Mortgage Prospects in 2007

Posted by  on Apr 16, 2009
Mortgages in 2007 are very promising. First off are interest rates. Since 2004, the Federal Reserve Board ("the Fed") has raised the fed-funds rate (which influences mortgage rates) 17 times, upping it from 1% to 5.25%. It has recently been leaving it alone, but fears of inflation, as well as a housing market slowdown, have some people speculating that the Fed might soon cut the rate. Lower interest rates will likely spur more activity in the housing market.

Lower interest rates lead more people to buy homes, but it isn’t good news for everyone. For one thing, while lower rates mean more affordable mortgages, they can hurt savers. People with CDs and money market funds would like to make more than a few percentage points in interest at the bank.

The mortgage industry isn’t perfect. Many people have been signing up for especially risky mortgages, a trend that's probably not easing anytime soon. Certain home loans such as interest-only mortgages, "80-20" mortgages, and extra-long mortgages, such as 40-year ones can be risky endeavors. Interest-only mortgages offer low monthly payments, but you're paying off only the interest you owe in the first years, meaning you're building no equity for quite a while. With "80-20" mortgages, you get a main mortgage for 80% of your home's value, and a secondary loan (at a higher interest rate) to cover the remaining 20%. You essentially buy a home without a down payment.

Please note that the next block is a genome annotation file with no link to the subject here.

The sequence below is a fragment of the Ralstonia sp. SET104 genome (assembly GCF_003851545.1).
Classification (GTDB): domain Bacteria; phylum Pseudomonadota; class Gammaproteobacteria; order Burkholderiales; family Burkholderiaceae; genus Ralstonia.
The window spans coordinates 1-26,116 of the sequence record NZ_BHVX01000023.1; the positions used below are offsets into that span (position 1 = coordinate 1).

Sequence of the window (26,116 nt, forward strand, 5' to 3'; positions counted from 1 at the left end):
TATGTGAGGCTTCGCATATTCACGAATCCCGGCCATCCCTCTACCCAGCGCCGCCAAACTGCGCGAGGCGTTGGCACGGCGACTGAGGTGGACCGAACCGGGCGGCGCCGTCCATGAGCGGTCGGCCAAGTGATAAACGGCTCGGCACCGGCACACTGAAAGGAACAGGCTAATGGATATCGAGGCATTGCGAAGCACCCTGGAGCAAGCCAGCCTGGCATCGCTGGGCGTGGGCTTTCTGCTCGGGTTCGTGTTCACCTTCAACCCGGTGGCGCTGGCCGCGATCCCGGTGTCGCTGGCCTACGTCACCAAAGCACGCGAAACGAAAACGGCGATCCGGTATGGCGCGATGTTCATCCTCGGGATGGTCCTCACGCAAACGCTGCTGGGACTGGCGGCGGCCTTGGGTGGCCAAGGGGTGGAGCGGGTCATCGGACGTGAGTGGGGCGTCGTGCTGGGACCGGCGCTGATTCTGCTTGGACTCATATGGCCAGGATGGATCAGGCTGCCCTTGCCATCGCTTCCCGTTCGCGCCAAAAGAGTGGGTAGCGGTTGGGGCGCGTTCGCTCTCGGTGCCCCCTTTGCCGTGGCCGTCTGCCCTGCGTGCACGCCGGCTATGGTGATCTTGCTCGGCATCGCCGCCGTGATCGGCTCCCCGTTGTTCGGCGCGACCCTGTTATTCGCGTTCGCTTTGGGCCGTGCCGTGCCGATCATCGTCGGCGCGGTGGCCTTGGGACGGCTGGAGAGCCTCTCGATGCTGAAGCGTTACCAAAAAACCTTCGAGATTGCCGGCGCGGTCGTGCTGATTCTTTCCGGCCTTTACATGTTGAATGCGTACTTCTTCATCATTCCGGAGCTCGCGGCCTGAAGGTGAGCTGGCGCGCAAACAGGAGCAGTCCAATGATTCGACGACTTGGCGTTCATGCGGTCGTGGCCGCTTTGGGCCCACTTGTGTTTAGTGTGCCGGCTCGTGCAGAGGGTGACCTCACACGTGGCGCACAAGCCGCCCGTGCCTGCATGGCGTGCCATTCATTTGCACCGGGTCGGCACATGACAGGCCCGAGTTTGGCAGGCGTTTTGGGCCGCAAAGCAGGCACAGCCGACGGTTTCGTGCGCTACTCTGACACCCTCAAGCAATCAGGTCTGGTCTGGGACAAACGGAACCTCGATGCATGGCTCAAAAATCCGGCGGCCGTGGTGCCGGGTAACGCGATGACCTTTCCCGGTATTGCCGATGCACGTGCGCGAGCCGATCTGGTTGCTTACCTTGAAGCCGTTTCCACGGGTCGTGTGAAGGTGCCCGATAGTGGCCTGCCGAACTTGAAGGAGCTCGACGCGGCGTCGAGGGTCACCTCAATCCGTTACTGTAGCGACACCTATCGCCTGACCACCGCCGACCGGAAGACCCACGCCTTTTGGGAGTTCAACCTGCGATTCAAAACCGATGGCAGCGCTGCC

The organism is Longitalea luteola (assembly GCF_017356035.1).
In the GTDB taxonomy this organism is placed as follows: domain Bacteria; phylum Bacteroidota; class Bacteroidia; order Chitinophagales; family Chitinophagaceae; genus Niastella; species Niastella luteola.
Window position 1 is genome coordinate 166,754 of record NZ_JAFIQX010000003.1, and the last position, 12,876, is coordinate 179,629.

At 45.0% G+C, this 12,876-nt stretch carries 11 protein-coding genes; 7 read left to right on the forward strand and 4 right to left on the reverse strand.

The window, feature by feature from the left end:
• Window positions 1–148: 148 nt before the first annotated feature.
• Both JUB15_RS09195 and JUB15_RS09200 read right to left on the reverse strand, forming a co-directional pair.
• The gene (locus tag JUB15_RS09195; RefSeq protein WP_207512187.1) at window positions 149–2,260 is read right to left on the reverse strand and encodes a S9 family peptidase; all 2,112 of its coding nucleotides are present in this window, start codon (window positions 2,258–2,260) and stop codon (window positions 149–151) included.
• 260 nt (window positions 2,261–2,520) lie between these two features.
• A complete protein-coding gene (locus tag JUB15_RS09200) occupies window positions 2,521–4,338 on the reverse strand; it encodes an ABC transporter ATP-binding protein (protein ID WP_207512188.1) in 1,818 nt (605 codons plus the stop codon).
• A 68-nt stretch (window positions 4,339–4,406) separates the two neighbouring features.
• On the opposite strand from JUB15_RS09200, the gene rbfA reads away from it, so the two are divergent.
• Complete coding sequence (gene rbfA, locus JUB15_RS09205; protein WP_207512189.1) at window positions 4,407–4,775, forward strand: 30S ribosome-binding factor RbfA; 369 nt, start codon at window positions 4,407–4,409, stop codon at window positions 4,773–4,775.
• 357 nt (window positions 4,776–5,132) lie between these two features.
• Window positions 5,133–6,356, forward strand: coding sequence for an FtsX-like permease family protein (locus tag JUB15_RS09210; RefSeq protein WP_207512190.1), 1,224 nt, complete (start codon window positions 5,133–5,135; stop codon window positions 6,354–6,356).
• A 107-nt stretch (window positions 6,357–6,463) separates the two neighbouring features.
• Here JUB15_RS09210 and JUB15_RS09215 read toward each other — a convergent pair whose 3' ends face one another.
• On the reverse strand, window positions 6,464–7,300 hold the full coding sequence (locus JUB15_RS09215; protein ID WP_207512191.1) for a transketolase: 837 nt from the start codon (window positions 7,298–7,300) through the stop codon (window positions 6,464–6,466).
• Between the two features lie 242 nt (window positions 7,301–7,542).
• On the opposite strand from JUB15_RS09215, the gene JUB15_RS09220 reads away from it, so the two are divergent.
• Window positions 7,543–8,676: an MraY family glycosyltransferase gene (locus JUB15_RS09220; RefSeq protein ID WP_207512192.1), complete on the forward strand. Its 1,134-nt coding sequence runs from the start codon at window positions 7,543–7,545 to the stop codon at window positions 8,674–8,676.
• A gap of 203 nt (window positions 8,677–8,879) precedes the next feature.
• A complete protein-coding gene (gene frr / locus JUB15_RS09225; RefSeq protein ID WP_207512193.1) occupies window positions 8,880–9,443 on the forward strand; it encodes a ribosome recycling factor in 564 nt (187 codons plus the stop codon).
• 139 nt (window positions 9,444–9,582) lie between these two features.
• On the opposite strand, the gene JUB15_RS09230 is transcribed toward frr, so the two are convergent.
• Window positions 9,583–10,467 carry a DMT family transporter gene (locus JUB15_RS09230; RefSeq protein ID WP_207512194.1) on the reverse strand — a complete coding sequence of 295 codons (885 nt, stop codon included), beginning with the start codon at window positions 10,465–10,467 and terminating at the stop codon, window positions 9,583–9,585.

Arrangements like these, along with people buying more home than they can really afford, have many homebuyers living on precarious ground. If they suffer a setback in their income level, they may not be able to meet their mortgage payments. This could lead them to lose their homes.

The vast majority of recent mortgages have been adjustable-rate ones, not fixed-rate ones. Adjustable rate mortgages can make sense for many people, especially those who plan to sell their home within a few years. But those who plan to stick around may end up facing steep interest rates in future years, resulting in ballooning mortgage payments.

Remember that this is the big-picture perspective. A potential home loan borrower is a small scale venture. Regardless of the loan terms, an intelligent borrower will save up a down payment for a home, if they’re looking for one. Be smart about mortgages, research your options carefully, and don't take on too much risk.

If share prices of homebuilders fall significantly, the lower prices might represent attractive buying opportunities. If you're focused on real-estate-related investments, then consider whether you expect companies such as home-improvement giants to suffer if the housing market stalls, or if you think they'll soldier on thanks to people remodeling homes instead of buying new ones.


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